Like its previous season, She-Ra and the Princesses of Power Season 3 is short, this time with only six episodes. Netflix and DreamWorks must be taking that entertainment adage of leaving audiences wanting more seriously, because these seasons are never long enough. Whereas Season 1 established the core characters and the conflict between the Rebellion and the Horde, and Season 2 fleshed out more of the characters, Season 3 expands the universe as we know it.
We’ve seen the dangers of what could happen when a project tries to expand too quickly. Without the proper investment in the characters, viewers won’t care whether the bigger picture becomes more interesting. However, She-Ra and the Princesses of Power’s creative team timed the growth just right. While there's definitely less time with the princesses as a squad, the new episodes are still strong, because the creators focus on the growth of the characters and the universe they inhabit.
It’s been difficult for Adora to take the mantle of She-Ra, and her struggle with becoming the perfect hero is one of the through lines of the new season. It requires her to confront the two most significant people in her life growing up: Shadow Weaver and Catra.
Last time we saw Shadow Weaver in Season 2, she was looming over a sleeping Adora, so it’s not a spoiler to say they’re going to talk. Shadow Weaver could either be remorseful or vengeful toward Adora; her intentions are always surprising and complex.
It’s easy to paint Shadow Weaver as one of the villains of the series. After all, she wasn’t a great parent figure to Adora and Catra (especially Catra), and we saw the ramifications of that in the previous seasons. Shadow Weaver has unfairly favored Adora for their entire lives, and that’s has to be difficult to deal with without access to a therapist.
Adora finally gets her moment with Shadow Weaver, and with it comes a deluge of new information. It’s enough to affect Adora’s sense of self and belonging. It also serves as the expansion of the series’ universe. Adora is irrevocably tied to what exists outside of Etheria, and because the viewer has spent so much time with her journey, it keeps us interested in the broader picture.
Adora was constantly worried about being perfect in the Season 2, and at some point in Season 3, Catra gives her an opportunity to explore a “perfect world” — perfect according to Catra, anyway. However, this is both fleeting and unstable, and Adora and Catra once again confront each other about what is the right thing to do. One of the issues that’s been holding Adora back from being a fully realized She-Ra is her guilt over leaving Catra.
On the other hand, viewers have cared for Catra, though she plays a “villain-lite” role on the show, because she’s obviously suffered so much. She’s lost her best friend, who was her sole emotional support system, and she’s been demoted in a job to which she’s dedicated her entire life. Despite being on the wrong side of the fight, Catra is a sympathetic character and so dang likable; her “Hey, Adora” line kills every single time. One of the keys to keeping viewers engaged in a story is to make the villains just as human as their heroes. That doesn’t only apply to Catra, but also to the overarching villain, Lord Hordak.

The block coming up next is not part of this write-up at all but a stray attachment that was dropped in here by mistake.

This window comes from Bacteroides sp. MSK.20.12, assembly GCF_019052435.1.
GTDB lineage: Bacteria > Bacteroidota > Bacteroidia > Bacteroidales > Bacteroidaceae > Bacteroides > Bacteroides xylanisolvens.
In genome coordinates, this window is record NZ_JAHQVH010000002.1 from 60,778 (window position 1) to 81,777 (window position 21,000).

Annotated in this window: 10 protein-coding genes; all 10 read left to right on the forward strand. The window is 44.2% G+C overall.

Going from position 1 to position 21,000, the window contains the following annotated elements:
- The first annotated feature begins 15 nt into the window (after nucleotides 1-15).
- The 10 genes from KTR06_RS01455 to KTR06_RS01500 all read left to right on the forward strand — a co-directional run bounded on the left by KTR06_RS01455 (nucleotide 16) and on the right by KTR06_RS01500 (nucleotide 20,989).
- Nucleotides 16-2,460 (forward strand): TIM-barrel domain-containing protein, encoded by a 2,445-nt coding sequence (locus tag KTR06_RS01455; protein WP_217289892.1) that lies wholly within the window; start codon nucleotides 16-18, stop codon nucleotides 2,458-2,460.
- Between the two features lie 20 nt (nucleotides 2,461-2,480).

In Season 3, we're no longer limited to Etheria, as details emerge about Hordak’s backstory and his ultimate plan. It's a great move on the part of the creative team, because limiting the action toEtheria would’ve gotten stale. The stakes needed to keep rising in Season 3, and the writers have done just that.
But the genius part of this expansion is how they have tied that expansion to the growth of the characters. As Entrapta and Hordak spend more time together, viewers begin to understand why he is so intent on opening a portal. Hero or villain, it seems like everyone is trying to prove themselves. It’s just a matter of method and perspective that deems them a good person or a bad person. Had Hordak’s backstory been applied to a princess, it would be just as easy to see him as the hero of this story.
The only problem She-Ra and the Princesses of Power has is we’ve started caring about every single character. Even Kyle. While getting answers to pressing questions set up in the previous season is great, viewers will also want more time with the other princesses and more shanties from Sea Hawk (who, regrettably, is not in Season 3).
Streaming now on Netflix, She-Ra and the Princesses of Power Season 3 stars Aimee Carrero, Karen Fukuhara, AJ Michalka, Marcus Scribner, Reshma Shetty, Lorraine Toussaint, Keston John, Lauren Ash, Christine Woods, Genesis Rodriguez, Jordan Fisher, Vella Lovell, Merit Leighton, Sandra Oh and Krystal Joy Brown.